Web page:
Biden Administration Continues To Show Lack of Understanding of Energy Markets
Transportation Secretary Pete Buttigieg became the latest Biden administration official to display a stunning lack of awareness around how the oil and natural gas markets work during an interview Sunday on ABC News “This Week.”
When program host George Stephanopoulos asked Buttigieg about the national average price for a gallon of gasoline quickly approaching $5 dollars despite the administration twice ordering a release of oil from the Strategic Petroleum Reserve (SPR), Buttigieg stated:
“Well, look, I don’t think it’s correct to say it hasn’t made any difference at all. This is an action that helped to stabilize global oil prices.”
But that response simply is not supported by the facts.
The administration announced the first SPR release in late November 2021 when the price of Brent crude was $83 per barrel, WTI was $78 per barrel, and the average price of gasoline in the United States was $3.49 per gallon.
By the time the administration announced a second, “historic” SPR release, Brent and WTI had spiked as high as $127 and $116 per barrel, respectively, and gasoline had risen to $4.33 per gallon.
Today, more than two months after that second SPR release, both Brent and WTI prices have bounced around erratically and are currently at similarly high levels despite the president’s decision for a third, historic release of 90 million barrels. Most critically for consumers, gasoline prices have kept rising and recently hit a new record high of $4.72 per gallon.
In November, ahead of the first SPR release, Energy In Depth’s Executive Vice President, the Independent Petroleum Association of America’s Jeff Eshelman, explained why the reserve should be used for emergencies, not balancing markets and before the second SPR release, correctly forecasted that another reserve release “won’t lower prices at the pump this time either.”
Buttigieg then falsely claimed that oil companies are controlling gasoline prices:
“But we also know that the price of gasoline is not set by a dial in the Oval Office. And when an oil company is deciding, hour by hour, how much to charge you for a gallon of gas, they’re not calling the administration to ask what they should do; they’re doing it based on their goal of maximizing their profits.” (emphasis added)
This comment shows a complete failure to understand the American energy sector. U.S. oil companies do not control the price of oil, which, like any other commodity, is set by the global market and OPEC+, as the Energy Information Administration explains:
“Crude oil prices are determined by global supply and demand. Economic growth is one of the biggest factors affecting petroleum product—and therefore crude oil—demand. … The world’s transportation sector is almost totally dependent on petroleum products such as gasoline and diesel fuel.
“… The Organization of the Petroleum Exporting Countries (OPEC) can have a significant influence on oil prices by setting production targets for its members. OPEC includes countries with some of the world’s largest oil reserves. At the beginning of 2020, OPEC members controlled about 71 percent of total world proved crude oil reserves (plus lease condensate), and they accounted for 36 percent of total world crude oil production in 2020.”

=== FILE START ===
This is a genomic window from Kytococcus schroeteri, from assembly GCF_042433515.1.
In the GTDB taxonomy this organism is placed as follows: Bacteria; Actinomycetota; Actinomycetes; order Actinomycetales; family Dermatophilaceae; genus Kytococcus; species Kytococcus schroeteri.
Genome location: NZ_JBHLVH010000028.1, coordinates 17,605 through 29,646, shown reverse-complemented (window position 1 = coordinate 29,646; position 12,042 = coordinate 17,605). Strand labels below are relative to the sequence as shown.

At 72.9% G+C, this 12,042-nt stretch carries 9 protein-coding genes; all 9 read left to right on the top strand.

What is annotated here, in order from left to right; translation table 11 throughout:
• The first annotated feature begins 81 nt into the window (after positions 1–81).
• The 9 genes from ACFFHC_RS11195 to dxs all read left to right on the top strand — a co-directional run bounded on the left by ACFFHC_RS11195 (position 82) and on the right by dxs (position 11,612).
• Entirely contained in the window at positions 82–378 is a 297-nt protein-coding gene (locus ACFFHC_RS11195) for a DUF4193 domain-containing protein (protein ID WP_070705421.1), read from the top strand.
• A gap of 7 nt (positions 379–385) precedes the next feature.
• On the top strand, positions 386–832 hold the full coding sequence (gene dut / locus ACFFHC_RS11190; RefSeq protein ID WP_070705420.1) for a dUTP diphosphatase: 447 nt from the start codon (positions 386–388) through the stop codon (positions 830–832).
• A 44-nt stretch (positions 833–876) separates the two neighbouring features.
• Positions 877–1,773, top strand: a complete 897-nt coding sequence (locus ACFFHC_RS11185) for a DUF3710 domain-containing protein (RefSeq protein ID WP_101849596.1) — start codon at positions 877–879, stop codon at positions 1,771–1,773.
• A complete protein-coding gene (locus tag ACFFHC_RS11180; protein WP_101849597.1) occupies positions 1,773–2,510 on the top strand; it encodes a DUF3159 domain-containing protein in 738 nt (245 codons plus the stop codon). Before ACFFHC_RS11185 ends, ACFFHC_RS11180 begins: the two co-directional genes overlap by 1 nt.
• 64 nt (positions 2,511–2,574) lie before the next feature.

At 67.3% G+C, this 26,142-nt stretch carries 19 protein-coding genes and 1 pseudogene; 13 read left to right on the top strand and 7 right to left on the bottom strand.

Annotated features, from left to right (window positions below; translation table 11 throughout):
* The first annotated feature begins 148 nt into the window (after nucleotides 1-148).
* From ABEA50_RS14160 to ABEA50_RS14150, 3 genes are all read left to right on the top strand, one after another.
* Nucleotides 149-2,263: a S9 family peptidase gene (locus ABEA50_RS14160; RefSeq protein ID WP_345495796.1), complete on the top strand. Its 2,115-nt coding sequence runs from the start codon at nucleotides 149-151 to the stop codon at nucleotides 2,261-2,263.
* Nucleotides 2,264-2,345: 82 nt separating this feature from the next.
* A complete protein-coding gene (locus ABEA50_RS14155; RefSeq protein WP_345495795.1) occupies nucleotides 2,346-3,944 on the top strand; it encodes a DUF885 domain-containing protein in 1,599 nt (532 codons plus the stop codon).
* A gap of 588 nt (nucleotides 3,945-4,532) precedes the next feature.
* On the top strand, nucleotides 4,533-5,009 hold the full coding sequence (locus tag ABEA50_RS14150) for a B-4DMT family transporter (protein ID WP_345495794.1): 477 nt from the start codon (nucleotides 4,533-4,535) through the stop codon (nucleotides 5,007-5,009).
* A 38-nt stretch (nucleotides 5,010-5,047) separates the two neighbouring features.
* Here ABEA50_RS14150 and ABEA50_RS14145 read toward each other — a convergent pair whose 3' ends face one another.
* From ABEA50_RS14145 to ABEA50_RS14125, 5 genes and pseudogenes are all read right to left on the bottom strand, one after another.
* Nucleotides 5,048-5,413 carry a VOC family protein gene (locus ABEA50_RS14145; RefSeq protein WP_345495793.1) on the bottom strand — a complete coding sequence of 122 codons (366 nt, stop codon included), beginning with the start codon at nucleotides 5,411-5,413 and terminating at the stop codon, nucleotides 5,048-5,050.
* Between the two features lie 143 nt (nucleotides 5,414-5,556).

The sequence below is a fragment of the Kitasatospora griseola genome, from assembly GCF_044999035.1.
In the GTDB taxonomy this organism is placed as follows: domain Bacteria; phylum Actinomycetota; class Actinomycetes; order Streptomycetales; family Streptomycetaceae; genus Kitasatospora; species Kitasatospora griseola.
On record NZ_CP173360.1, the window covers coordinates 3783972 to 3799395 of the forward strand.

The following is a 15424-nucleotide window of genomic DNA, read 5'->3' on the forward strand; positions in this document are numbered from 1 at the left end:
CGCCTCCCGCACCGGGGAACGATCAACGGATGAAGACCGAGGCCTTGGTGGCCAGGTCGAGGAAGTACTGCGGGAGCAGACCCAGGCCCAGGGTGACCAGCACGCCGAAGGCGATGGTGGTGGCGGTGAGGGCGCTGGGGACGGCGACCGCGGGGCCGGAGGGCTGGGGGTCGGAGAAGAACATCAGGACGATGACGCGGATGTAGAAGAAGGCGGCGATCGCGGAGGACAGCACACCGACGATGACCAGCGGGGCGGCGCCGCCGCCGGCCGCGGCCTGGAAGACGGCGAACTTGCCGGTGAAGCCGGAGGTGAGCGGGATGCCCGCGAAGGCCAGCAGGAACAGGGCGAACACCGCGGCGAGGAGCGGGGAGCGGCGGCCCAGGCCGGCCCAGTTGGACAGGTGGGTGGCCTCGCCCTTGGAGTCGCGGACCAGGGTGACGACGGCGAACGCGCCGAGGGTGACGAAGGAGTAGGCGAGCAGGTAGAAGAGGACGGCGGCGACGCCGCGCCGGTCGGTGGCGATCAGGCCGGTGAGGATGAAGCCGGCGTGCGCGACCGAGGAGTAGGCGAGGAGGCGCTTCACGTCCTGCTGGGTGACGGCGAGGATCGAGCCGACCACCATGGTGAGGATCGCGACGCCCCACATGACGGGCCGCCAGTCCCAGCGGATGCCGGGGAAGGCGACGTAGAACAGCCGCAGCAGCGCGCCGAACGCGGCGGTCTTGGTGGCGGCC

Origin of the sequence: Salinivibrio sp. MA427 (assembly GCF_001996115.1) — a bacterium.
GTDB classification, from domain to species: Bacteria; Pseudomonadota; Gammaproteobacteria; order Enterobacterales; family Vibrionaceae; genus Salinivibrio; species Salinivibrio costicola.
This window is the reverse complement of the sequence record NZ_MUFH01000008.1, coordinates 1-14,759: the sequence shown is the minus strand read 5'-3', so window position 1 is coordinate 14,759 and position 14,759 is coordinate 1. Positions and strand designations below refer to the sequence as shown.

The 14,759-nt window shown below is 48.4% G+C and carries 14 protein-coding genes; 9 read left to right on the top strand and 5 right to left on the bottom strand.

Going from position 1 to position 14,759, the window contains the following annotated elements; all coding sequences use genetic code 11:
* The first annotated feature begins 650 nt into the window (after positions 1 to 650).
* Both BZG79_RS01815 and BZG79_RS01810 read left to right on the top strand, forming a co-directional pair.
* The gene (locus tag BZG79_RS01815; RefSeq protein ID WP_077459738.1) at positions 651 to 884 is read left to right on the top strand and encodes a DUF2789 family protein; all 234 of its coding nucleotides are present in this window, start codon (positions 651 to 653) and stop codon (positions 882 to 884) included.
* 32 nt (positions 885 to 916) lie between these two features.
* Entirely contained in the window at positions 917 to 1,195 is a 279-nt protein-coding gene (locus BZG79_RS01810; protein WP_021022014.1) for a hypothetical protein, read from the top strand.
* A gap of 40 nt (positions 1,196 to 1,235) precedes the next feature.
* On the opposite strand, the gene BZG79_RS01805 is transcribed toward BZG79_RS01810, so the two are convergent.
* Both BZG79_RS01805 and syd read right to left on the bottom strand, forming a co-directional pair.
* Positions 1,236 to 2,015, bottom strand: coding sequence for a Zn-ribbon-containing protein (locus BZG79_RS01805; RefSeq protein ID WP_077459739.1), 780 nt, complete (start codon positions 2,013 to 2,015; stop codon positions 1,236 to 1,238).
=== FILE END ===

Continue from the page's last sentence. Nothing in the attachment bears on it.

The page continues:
More specifically, U.S. oil companies are not controlling the price of gasoline. In fact, the vast majority of gasoline stations aren’t even owned by oil companies, but by independent retailers who simply license out the name of the oil company. The American Petroleum Institutes explains:
“Refiners own less than 5 percent of the 145,000 retail stations. When a station bears a particular refiner’s brand, it does not mean that the refiner owns or operates the station. The vast majority of branded stations are owned and operated by independent retailers licensed to represent that brand. According to the National Association of Convenience Stores (NACS), more than 60 percent of the retail stations in the US are owned by an individual or family that owns a single store.”
Even those gasoline stations are selling gasoline based on market factors, as EIA states:
“Gasoline prices tend to increase when the available supply of gasoline decreases relative to real or expected gasoline demand or consumption. Gasoline prices can change rapidly if something disrupts crude oil supplies, refinery operations, or gasoline pipeline deliveries. Even when crude oil prices are stable, gasoline prices fluctuate because of seasonal changes in demand and in gasoline specifications.”
So, for Buttigieg to claim that oil companies are “deciding, hour by hour, how much to charge you for a gallon of gas,” is simply false and shows a complete ignorance of long-established energy market principles.
U.S. oil companies don’t control the price of oil and gasoline anymore today when they are at record highs than they did when oil crashed to -$37 per barrel in April 2020 when the COVID-19 pandemic corrupted consumer demand and gasoline fell to only $1.87 per gallon.
As Garret Golding of the Dallas Federal Reserve Bank (and countless other experts) recently explained:
“It’s not price gouging or a grand plot by the industry. This is how the business functions.”